A 1980 British Army Issue two piece clasp knife. The knife is the same as the three piece except it lacks the marlin spike. It is commonly called the "Burma Knife" because the pattern was famous for being used extensively by British and Commonwealth Soliders (especially Australians) in the jungles of Burma during World War II.

The use of stainless steel knives became a necissity in the Pacific during World War II because carbon steel knives would sometimes rust closed over night in the hot damp climate. Other handle materials such as wood, bone and even many plastic also prooved problematic due to the heat and humidity and so stainles steel became the handle and blade material of choice. It remains popular to this day.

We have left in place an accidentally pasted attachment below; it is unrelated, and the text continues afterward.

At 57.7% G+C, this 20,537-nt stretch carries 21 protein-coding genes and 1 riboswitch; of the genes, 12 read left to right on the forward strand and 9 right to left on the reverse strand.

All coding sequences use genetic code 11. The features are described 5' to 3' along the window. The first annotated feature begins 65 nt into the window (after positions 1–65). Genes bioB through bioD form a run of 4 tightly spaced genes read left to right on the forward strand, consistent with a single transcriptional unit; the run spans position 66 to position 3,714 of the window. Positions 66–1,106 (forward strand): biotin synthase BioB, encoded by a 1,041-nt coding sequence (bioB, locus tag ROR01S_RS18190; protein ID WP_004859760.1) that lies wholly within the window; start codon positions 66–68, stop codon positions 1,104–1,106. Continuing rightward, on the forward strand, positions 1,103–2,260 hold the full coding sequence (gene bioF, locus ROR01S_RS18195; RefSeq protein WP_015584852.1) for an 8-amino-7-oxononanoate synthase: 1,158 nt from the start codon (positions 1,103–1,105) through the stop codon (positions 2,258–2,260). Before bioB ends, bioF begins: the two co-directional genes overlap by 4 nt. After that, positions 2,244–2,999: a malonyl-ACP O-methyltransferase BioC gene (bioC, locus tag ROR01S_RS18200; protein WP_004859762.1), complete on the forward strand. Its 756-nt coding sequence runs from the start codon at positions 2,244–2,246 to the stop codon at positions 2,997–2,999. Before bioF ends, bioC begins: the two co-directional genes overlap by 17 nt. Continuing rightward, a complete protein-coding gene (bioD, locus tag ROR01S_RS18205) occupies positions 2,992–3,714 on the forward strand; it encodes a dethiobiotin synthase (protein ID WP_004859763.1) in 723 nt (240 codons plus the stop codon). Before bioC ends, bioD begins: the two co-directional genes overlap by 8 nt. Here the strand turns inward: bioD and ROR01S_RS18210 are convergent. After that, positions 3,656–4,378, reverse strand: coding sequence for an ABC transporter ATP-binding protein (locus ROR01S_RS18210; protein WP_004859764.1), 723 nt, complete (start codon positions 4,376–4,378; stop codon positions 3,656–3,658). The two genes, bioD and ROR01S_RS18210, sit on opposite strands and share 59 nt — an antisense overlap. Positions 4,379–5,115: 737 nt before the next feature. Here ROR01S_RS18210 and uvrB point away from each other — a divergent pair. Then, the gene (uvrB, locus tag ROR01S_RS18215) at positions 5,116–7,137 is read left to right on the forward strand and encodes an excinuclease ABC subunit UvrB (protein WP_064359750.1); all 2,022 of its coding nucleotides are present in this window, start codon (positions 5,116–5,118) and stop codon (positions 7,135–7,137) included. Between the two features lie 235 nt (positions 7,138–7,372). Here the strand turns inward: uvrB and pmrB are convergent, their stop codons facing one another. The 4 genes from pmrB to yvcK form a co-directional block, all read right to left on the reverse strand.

On a side note -- When the stianless steel was first introduced many soldiers thought the knives were actually rust proof. Soldier quickly found out that stainless actually meant it will stain or rust less than regular or carbon steel. To alleviate the problem the British started stamping the words "oil the joints" on the handles or blade tangs to remind troops to oil the knives. The knives also picked up the nickname "oil the joints knife" because of the printing. The name is now applied to all three patterns of British clasp knives (one, two, and three piece clasp knives).

Pattern: British Army Two Piece Clasp Knife
Origin: Burma Knife
Manufacturer: ??
Country: England (Sheffield)
Closed Length: 3 ¾ inches
Blades: 3
       1) Sheepfoot - 2 ½ inch
       2) Can opener (oil the joints)
       3) integrated screwdriver
Blade Steel: Stainless Steel (Mil-Spec, 440 or equivalent)
Handle: Stainless steel
Shield: none, see notes for handle stamp
Pins: Stainless steel
Liners: Stainless steel
Bail: Stainless Steel
Bolsters: None